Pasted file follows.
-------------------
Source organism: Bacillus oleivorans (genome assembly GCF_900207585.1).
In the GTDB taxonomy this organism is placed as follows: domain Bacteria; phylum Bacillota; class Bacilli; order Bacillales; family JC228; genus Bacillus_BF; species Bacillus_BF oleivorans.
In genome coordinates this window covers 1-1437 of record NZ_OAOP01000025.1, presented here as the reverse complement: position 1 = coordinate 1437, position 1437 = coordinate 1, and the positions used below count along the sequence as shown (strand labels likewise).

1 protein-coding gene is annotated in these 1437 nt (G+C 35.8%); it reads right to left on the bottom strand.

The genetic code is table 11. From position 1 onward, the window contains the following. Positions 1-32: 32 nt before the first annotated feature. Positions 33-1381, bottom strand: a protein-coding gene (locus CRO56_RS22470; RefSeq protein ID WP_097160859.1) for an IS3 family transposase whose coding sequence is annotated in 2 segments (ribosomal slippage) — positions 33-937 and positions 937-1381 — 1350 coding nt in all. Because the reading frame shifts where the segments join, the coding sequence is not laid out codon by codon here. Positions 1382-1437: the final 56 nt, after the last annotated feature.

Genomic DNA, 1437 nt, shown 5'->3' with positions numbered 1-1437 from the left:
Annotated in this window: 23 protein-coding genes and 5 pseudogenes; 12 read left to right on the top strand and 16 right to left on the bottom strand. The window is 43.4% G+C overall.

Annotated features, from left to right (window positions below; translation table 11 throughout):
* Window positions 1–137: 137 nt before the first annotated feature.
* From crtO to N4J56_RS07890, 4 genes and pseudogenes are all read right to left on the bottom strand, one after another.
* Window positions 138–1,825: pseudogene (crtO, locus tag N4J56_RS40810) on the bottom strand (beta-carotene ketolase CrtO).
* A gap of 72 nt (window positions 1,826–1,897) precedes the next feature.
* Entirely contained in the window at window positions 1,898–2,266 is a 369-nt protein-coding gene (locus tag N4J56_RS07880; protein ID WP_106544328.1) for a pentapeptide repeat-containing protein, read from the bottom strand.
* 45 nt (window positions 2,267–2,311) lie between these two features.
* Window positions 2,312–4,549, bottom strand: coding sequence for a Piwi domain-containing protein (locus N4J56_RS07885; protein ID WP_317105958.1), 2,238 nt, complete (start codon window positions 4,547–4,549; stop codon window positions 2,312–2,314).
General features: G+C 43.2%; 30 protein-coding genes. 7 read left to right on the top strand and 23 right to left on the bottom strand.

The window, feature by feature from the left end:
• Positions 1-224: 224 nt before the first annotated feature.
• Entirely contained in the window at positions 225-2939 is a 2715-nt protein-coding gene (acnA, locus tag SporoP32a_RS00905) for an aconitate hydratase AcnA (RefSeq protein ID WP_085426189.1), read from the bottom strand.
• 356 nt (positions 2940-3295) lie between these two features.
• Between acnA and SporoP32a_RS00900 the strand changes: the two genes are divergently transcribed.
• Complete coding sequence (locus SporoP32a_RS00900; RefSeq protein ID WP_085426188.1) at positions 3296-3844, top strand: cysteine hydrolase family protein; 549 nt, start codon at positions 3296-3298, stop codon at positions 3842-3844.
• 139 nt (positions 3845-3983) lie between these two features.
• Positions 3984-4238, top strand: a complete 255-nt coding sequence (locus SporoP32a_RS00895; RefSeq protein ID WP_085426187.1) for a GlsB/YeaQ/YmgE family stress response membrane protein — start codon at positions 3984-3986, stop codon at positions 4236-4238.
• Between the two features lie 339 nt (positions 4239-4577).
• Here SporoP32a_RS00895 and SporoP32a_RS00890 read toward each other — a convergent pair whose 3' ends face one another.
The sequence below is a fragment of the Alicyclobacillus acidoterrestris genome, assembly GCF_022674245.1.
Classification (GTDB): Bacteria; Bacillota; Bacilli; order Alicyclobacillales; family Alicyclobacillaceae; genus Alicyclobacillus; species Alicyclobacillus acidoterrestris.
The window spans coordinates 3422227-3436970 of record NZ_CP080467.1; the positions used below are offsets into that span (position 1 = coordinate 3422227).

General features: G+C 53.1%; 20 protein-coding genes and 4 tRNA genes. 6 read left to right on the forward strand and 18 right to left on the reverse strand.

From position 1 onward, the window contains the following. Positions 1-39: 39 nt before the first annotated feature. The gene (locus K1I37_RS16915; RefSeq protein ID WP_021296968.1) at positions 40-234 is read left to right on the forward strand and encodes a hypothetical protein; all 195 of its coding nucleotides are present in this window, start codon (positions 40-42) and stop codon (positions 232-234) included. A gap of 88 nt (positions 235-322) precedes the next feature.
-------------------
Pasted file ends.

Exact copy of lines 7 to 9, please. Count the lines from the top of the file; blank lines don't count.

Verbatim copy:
Annotated in this window: 23 protein-coding genes and 5 pseudogenes; 12 read left to right on the top strand and 16 right to left on the bottom strand. The window is 43.4% G+C overall.

Annotated features, from left to right (window positions below; translation table 11 throughout):
* Window positions 1–137: 137 nt before the first annotated feature.